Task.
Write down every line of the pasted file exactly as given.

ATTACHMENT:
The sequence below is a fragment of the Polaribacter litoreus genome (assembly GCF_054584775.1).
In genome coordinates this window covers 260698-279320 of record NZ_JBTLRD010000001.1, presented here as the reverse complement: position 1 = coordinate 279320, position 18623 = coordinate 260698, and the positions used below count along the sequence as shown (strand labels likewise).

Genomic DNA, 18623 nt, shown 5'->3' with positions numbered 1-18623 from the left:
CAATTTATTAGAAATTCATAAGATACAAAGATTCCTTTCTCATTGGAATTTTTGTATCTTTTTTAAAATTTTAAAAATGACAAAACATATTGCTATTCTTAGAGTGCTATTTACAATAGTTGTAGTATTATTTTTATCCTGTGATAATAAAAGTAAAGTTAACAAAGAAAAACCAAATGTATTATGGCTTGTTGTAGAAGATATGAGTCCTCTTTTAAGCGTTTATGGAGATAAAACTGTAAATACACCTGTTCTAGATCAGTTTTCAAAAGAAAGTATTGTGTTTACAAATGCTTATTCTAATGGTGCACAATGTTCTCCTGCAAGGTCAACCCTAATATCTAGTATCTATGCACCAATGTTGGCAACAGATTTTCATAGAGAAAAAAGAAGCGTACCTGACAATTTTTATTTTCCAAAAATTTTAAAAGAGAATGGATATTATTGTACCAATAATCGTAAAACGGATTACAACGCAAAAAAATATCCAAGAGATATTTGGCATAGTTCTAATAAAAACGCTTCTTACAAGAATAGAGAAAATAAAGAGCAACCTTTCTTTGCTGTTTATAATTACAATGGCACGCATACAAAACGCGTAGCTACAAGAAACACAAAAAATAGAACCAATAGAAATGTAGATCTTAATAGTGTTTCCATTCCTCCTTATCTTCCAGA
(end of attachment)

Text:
The sequence below is a fragment of the Polaribacter litoreus genome (assembly GCF_054584775.1).
In genome coordinates this window covers 260698-279320 of record NZ_JBTLRD010000001.1, presented here as the reverse complement: position 1 = coordinate 279320, position 18623 = coordinate 260698, and the positions used below count along the sequence as shown (strand labels likewise).

Genomic DNA, 18623 nt, shown 5'->3' with positions numbered 1-18623 from the left:
CAATTTATTAGAAATTCATAAGATACAAAGATTCCTTTCTCATTGGAATTTTTGTATCTTTTTTAAAATTTTAAAAATGACAAAACATATTGCTATTCTTAGAGTGCTATTTACAATAGTTGTAGTATTATTTTTATCCTGTGATAATAAAAGTAAAGTTAACAAAGAAAAACCAAATGTATTATGGCTTGTTGTAGAAGATATGAGTCCTCTTTTAAGCGTTTATGGAGATAAAACTGTAAATACACCTGTTCTAGATCAGTTTTCAAAAGAAAGTATTGTGTTTACAAATGCTTATTCTAATGGTGCACAATGTTCTCCTGCAAGGTCAACCCTAATATCTAGTATCTATGCACCAATGTTGGCAACAGATTTTCATAGAGAAAAAAGAAGCGTACCTGACAATTTTTATTTTCCAAAAATTTTAAAAGAGAATGGATATTATTGTACCAATAATCGTAAAACGGATTACAACGCAAAAAAATATCCAAGAGATATTTGGCATAGTTCTAATAAAAACGCTTCTTACAAGAATAGAGAAAATAAAGAGCAACCTTTCTTTGCTGTTTATAATTACAATGGCACGCATACAAAACGCGTAGCTACAAGAAACACAAAAAATAGAACCAATAGAAATGTAGATCTTAATAGTGTTTCCATTCCTCCTTATCTTCCAGA